Kilimani, Nairobi: Cool Water, Fresh Ideas, Africa's Digital Hotspot

Fawn Fitter

The neighborhood of Kilimani in Nairobi, Kenya, is full of contrasts. It’s predominantly residential, dotted with art studios and trendy restaurants; many sidewalks are unpaved; and few intersections have stoplights. Yet it’s just 15 minutes from downtown, with a bumper crop of newly sprouted commercial skyscrapers generating heavy traffic.

And it’s the heart of the local technology community—if by “local” you mean all of Kenya.

Credit: TechPoint

With more than 3.1 million residents, Nairobi is one of the largest and most highly developed cities in East Africa. A business and cultural hub with easy access to the growing markets of neighboring Ethiopia and Tanzania, it boasts a thriving community of Kenyans who leave to pursue university degrees abroad and then come home to launch their businesses. In the local Maasai language, Enkare Nairobi, the name of the river that runs through the city, means “cool water.” And in Kilimani, entrepreneurs are creating a steady flow of digital business ideas.

AngelList, the influential Silicon Valley startup investing platform that links companies with funders, counts nearly 300 tech startups in Nairobi. A number of them got their start on Ngong Road, along the west edge of Kilimani, in iHub, a community space for entrepreneurs to meet, form teams, and develop their ideas. When iHub moved into its current offices five years ago, it was one of two tech companies in the building, says Evans Campbell, the organization’s head of PR and communications. Today, it’s one of 16.

Credit: TechPoint
Credit: TechPoint

Though it’s hard to gauge the actual size of the local startup ecosystem, Campbell says iHub alone has nearly 16,500 members, 95 of whom are running their companies out of the space. And it drew nearly 3,000 entrepreneurs, IT students, investors, and representatives of tech companies to its five-year anniversary party. Private business incubator m:lab East Africa and accelerator Nailab are based nearby. So is Africa’s first co-working space, Nairobi Garage. The Kenyan government recently invested US$1.6 million in its own tech incubator program. Large global companies are noticing: Barclays recently hosted a hackathon for financial technology, and a Google DevFest in late 2015 attracted more than 350 developers.

What sets Kilimani’s startups apart is their focus on turning characteristic problems of emerging economies into sustainable business opportunities. One typical example is Twiga Foods, 2015 winner of the $150,000 Challenge Cup from global incubator and seed fund 1776. Twiga plans to revolutionize food distribution across the continent with a mobile-based, cashless supply platform for vendors.

“The neighborhood is buzzing with activity,” Campbell says. “The competition is crazy, but if you succeed here, it’s easier to scale into other markets in the Eastern African region, like Tanzania and Uganda.”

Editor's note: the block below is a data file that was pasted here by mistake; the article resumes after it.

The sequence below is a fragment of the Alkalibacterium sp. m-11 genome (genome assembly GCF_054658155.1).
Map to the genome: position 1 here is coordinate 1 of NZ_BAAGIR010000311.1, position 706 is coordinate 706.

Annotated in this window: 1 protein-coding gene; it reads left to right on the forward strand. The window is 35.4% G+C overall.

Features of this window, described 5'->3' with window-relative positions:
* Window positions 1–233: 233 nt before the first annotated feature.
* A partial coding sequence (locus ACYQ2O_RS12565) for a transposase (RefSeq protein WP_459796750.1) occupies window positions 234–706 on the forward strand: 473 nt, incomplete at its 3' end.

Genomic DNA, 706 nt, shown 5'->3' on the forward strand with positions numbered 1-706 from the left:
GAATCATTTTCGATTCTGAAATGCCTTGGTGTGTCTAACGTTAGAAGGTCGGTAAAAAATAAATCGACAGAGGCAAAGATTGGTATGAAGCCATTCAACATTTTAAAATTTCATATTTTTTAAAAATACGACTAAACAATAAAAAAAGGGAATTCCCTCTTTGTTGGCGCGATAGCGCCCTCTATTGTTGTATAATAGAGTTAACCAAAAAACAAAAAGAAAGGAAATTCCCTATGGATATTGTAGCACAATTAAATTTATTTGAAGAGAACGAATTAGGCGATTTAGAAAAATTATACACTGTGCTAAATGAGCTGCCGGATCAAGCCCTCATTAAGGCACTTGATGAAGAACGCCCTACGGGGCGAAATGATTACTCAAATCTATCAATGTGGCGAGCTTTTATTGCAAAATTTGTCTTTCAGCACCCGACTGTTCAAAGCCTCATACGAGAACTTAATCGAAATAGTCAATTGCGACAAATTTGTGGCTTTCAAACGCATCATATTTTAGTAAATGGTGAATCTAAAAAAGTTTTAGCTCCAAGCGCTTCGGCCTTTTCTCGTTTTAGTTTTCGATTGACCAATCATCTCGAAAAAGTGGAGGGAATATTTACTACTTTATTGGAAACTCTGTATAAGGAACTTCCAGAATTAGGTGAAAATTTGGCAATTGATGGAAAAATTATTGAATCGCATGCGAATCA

2016_Q1_microculture_03Kilimani’s most notable success story to date is BRCK, which makes a rugged, battery-operated, solar-chargeable mobile Wi-Fi device. About the size of a brick (hence its name) and weighing just over a pound, the BRCK is designed to provide connectivity in places with little or no wired power and Internet infrastructure. The company was founded in May 2013 by the same entrepreneurs who helped launch iHub. It funded its first prototype through a Kickstarter campaign that raised more than $172,000 and began shipping in December 2014. Though the company hasn’t disclosed sales figures yet, it reports sales in the thousands to customers in more than 45 countries, not just in Africa, but all around the globe.

The Kenyan government is currently building a tech-centric, planned community called Konza techno city, almost 40 miles from Nairobi. It’s a well-meant effort to give the country’s entrepreneurs dedicated space on the Silicon Savannah, but local entrepreneurs say they’d rather stay in Kilimani. It’s where the action already is—and where they’re already catching the eye of the world.

2016_Q1_microculture_04Where to eat: Some of Nairobi’s most popular restaurants are in Kilimani:

a_button_goldO’Sinkirri High-end Continental cuisine

b_button_goldOsteria Del Chianti Lenana Italian seafood

c_button_goldSierra Brasserie Traditional French brasserie and brewery

Where to stay:

a_button_blueVilla Rosa Kempinski Nairobi

b_button_blueHotel Intercontinental Nairobi

c_button_blueHilton Nairobi

d_button_blueBest Western Premier Nairobi

Fawn Fitter

About Fawn Fitter

Fawn Fitter is based in San Francisco, where she writes about the spots where business and technology intersect.